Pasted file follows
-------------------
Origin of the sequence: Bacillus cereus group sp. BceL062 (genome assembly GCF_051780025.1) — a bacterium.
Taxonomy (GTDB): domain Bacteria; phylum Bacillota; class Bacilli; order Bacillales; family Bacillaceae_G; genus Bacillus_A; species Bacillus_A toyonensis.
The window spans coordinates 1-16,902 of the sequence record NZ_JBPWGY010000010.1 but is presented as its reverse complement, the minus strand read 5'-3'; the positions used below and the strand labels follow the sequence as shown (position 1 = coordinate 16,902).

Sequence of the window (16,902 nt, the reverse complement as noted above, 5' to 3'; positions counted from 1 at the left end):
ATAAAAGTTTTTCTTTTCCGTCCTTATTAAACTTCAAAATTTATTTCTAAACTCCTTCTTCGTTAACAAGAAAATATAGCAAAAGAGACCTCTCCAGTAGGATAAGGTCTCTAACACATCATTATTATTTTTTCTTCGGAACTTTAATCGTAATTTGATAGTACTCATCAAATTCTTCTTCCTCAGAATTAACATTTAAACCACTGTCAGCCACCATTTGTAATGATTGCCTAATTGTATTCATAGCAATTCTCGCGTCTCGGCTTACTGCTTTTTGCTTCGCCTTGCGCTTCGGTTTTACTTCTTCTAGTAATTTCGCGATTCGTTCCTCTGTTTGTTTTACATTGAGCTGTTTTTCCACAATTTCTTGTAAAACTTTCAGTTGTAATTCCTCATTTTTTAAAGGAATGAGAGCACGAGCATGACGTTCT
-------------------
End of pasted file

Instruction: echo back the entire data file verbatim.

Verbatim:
Origin of the sequence: Bacillus cereus group sp. BceL062 (genome assembly GCF_051780025.1) — a bacterium.
Taxonomy (GTDB): domain Bacteria; phylum Bacillota; class Bacilli; order Bacillales; family Bacillaceae_G; genus Bacillus_A; species Bacillus_A toyonensis.
The window spans coordinates 1-16,902 of the sequence record NZ_JBPWGY010000010.1 but is presented as its reverse complement, the minus strand read 5'-3'; the positions used below and the strand labels follow the sequence as shown (position 1 = coordinate 16,902).

Sequence of the window (16,902 nt, the reverse complement as noted above, 5' to 3'; positions counted from 1 at the left end):
ATAAAAGTTTTTCTTTTCCGTCCTTATTAAACTTCAAAATTTATTTCTAAACTCCTTCTTCGTTAACAAGAAAATATAGCAAAAGAGACCTCTCCAGTAGGATAAGGTCTCTAACACATCATTATTATTTTTTCTTCGGAACTTTAATCGTAATTTGATAGTACTCATCAAATTCTTCTTCCTCAGAATTAACATTTAAACCACTGTCAGCCACCATTTGTAATGATTGCCTAATTGTATTCATAGCAATTCTCGCGTCTCGGCTTACTGCTTTTTGCTTCGCCTTGCGCTTCGGTTTTACTTCTTCTAGTAATTTCGCGATTCGTTCCTCTGTTTGTTTTACATTGAGCTGTTTTTCCACAATTTCTTGTAAAACTTTCAGTTGTAATTCCTCATTTTTTAAAGGAATGAGAGCACGAGCATGACGTTCT